More than 200 changes to Illinois laws went into effect on New Year’s Day.
Sure, none of them counted as a meaningful state budget or pension reform, but look at it this way: Illinois now has an official state grain (corn) and exercise (cycling).
Some of the new legislation gives new rights to women and children, while others honor pets, the majestic elephants once abused at the circus and former President Barack Obama, and a handful of laws strengthen the rights of bicyclists on the road.
Here’s a look at some of the laws that went live Jan. 1.
Under House Bill 733, car buyers won’t be able to drive vehicles off the lot unless stickers, decals and paperwork are removed from the windows. And that includes test drives at the dealership.
The bill comes after the death of Brendan Burke, who was killed in a crash by someone test driving a vehicle that had decals obstructing his view, Illinois Secretary of State Jesse White said.
Stalking, intimidation and any transmission of obscene messages on the internet could be considered hate crimes, according to HB 3711.
HB 2390 allows the courts to try crimes committed at churches, mosques, synagogues and other religious hot spots as hate crimes.
Senate Bill 0639 allows the prosecution of a person who delivers a fatal dose of a controlled substance to another person.
Illinois residents with pre-existing conditions have new support under HB 2959, a law prohibiting insurance companies from denying people trying to enroll in a benefits program with a pre-existing condition.
HB 1805 allows 16- and 17-year-olds to sign up as organ and tissue donors when they apply for their driver’s license or state identification card.
Under SB 0057, domestic violence victims can keep their phone numbers without paying a fee to break cellphone contracts after leaving their abusers.
HB 2369 requires public and charter schools to provide breast-feeding accommodations for students. HB 3215 requires school districts to provide feminine hygiene products, including tampons and sanitary napkins, to students for free.
SB 298 requires businesses to provide price lists for standard services so customers can make more informed decisions about what they're buying.
Legislators drafted the law with women in mind because they often pay more for products and services than men, Senate Democrats have said.
Early childhood development
When it comes to young children, troublemakers need all the help they can get. HB 2663 requires early childhood programs to find services to help young children work through their problems rather than expelling them.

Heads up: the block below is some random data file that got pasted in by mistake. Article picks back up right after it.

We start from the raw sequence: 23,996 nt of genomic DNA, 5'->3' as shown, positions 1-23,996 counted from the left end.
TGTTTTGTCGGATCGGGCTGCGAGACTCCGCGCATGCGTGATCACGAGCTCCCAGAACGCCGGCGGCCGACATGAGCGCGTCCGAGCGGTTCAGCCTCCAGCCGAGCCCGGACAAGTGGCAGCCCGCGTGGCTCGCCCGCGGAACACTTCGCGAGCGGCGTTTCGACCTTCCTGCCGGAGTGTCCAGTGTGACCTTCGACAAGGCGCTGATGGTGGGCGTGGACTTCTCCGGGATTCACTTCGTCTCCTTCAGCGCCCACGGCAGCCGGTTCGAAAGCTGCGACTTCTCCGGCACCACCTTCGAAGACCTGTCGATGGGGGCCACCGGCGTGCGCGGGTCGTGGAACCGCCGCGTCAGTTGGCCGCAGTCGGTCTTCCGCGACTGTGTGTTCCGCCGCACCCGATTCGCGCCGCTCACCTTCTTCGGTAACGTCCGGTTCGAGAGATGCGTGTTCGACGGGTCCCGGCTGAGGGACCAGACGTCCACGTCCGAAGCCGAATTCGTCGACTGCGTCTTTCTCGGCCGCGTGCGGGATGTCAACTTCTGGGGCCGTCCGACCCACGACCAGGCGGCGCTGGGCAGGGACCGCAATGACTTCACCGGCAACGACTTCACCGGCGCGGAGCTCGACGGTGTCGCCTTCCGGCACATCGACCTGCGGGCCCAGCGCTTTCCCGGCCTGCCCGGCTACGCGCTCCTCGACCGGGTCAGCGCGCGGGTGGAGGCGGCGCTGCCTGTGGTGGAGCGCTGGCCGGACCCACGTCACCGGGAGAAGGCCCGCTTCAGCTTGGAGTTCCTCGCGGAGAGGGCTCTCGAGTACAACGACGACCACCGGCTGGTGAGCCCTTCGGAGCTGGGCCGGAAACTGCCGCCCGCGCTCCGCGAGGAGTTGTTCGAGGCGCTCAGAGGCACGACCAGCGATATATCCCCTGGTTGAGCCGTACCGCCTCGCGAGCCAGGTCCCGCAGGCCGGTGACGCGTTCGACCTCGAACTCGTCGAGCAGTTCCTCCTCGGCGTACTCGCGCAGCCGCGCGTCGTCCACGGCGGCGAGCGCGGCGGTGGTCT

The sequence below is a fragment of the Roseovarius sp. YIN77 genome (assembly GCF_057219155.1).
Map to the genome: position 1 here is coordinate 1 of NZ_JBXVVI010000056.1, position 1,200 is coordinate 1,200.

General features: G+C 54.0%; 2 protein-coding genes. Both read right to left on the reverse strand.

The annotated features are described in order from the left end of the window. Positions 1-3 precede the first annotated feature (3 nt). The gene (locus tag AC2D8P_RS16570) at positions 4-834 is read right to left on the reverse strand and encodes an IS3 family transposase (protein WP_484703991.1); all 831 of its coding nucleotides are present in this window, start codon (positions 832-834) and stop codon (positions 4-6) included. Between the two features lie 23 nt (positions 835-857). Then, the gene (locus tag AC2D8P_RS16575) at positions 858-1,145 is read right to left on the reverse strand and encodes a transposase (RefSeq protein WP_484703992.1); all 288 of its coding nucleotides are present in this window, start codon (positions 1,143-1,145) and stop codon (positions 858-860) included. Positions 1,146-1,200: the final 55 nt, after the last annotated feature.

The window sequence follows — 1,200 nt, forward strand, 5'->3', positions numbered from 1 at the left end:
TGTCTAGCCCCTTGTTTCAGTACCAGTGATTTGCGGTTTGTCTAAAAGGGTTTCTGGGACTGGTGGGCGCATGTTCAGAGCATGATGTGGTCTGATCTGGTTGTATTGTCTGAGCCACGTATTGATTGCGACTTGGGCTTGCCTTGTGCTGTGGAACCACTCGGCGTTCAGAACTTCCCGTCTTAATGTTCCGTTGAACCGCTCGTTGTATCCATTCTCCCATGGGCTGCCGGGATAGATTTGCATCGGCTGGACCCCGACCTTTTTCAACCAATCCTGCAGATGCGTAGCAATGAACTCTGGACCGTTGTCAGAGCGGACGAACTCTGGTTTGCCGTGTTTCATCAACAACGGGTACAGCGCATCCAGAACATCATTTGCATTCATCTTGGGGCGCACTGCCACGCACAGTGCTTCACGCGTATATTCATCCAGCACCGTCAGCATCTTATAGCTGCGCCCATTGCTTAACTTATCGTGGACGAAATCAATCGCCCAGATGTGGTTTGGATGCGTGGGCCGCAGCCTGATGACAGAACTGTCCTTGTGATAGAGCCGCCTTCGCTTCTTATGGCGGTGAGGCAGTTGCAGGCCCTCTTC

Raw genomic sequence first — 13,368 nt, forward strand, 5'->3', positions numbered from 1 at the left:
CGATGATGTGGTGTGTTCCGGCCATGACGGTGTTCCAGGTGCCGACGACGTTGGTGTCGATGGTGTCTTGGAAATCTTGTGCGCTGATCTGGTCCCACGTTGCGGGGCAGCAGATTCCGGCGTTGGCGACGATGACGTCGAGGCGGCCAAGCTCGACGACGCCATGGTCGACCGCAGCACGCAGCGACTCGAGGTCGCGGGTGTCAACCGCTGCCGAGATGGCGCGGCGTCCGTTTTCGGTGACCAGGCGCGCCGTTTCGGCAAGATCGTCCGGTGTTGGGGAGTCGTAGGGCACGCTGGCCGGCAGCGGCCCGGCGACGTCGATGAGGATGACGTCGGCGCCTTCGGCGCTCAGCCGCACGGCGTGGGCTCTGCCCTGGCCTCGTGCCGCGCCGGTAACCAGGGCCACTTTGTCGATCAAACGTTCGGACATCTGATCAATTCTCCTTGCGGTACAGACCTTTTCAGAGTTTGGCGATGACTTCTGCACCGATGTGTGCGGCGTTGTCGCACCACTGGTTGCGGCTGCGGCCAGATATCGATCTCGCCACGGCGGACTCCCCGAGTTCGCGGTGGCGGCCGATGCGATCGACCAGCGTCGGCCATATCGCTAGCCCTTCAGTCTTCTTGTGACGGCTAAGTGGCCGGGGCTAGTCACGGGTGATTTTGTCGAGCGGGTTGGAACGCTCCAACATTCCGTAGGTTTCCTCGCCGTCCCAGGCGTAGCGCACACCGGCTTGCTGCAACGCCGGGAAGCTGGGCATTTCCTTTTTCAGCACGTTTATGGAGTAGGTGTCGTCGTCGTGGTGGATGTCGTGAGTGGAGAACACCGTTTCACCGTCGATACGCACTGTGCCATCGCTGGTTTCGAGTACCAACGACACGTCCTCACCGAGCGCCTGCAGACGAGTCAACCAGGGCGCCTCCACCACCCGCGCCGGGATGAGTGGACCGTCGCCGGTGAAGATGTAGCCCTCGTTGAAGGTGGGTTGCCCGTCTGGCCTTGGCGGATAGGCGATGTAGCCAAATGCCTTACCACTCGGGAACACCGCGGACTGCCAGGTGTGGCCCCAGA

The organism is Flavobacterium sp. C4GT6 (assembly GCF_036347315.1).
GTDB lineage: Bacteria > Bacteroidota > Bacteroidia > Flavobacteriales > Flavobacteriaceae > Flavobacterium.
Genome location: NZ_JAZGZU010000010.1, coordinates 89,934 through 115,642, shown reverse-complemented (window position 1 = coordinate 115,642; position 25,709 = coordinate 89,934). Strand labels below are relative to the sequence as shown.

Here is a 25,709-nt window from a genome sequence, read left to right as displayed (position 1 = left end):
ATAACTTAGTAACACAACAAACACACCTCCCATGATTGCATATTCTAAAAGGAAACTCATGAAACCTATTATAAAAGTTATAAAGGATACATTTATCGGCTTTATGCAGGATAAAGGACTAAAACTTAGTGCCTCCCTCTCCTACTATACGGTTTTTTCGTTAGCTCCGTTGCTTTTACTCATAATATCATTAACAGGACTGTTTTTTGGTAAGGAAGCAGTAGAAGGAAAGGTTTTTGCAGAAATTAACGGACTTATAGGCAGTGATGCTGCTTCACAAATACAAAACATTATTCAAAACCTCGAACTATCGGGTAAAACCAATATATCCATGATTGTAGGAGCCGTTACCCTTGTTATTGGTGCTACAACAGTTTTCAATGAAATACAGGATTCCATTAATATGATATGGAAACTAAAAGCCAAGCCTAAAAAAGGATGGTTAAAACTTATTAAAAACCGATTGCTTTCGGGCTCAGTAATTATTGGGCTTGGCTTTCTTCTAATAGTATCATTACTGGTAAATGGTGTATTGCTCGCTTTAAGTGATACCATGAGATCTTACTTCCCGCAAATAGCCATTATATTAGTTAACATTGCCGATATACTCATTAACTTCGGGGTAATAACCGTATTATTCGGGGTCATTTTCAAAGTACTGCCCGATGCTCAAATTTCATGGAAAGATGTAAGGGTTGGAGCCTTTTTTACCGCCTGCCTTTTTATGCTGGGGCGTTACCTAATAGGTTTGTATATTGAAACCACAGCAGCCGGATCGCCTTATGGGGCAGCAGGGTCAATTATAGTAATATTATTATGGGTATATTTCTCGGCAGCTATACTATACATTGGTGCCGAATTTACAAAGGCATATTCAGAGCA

Divorce can be a tricky and tumultuous process – especially when it comes to the toughest question at the end of a relationship: Who gets the dog?
Under SB 1261, a judge decides who gets to keep the dog. Deciding factors include important pet parent details concerning who takes care of the animal on a day-to-day basis, and who spends more money on necessities such as food and vaccinations.
SB 1884 requires laboratories to make a reasonable effort to find homes for dogs or cats used in their research.
A staple circus character is now a part of history. To protect elephants from harmful training conditions and abuses, SB 1342 prohibits circuses or traveling animal acts in Illinois from using African and Asian elephants.
No business likes a bad review – and no customer likes to be silenced. SB 1898 gives customers the right to post reviews of restaurants online no matter whether their comments are positive or negative.
HB 2895 names cycling as the state’s official exercise, and there are three other bicycle traffic laws that went into effect Monday in Illinois.
HB 1784 strengthen cyclists’ rights on the road. The law outlines three new provisions allowing motorists to pass a bicyclist on the highway in a no-passing zone, making riding a bicycle on a highway shoulder legal and allowing cyclists to use a rear red light instead of a rear red reflector.
Just because ...
HB 0470 designates corn as the official state grain of Illinois.
SB 1586 allows the Department of Natural Resources to establish rules for people to safely scatter cremated remains in a state park.
And SB 0055 designates Aug. 4 of each year as Barack Obama Day in honor of the 44th president of the U.S.
Check out all of the new laws online.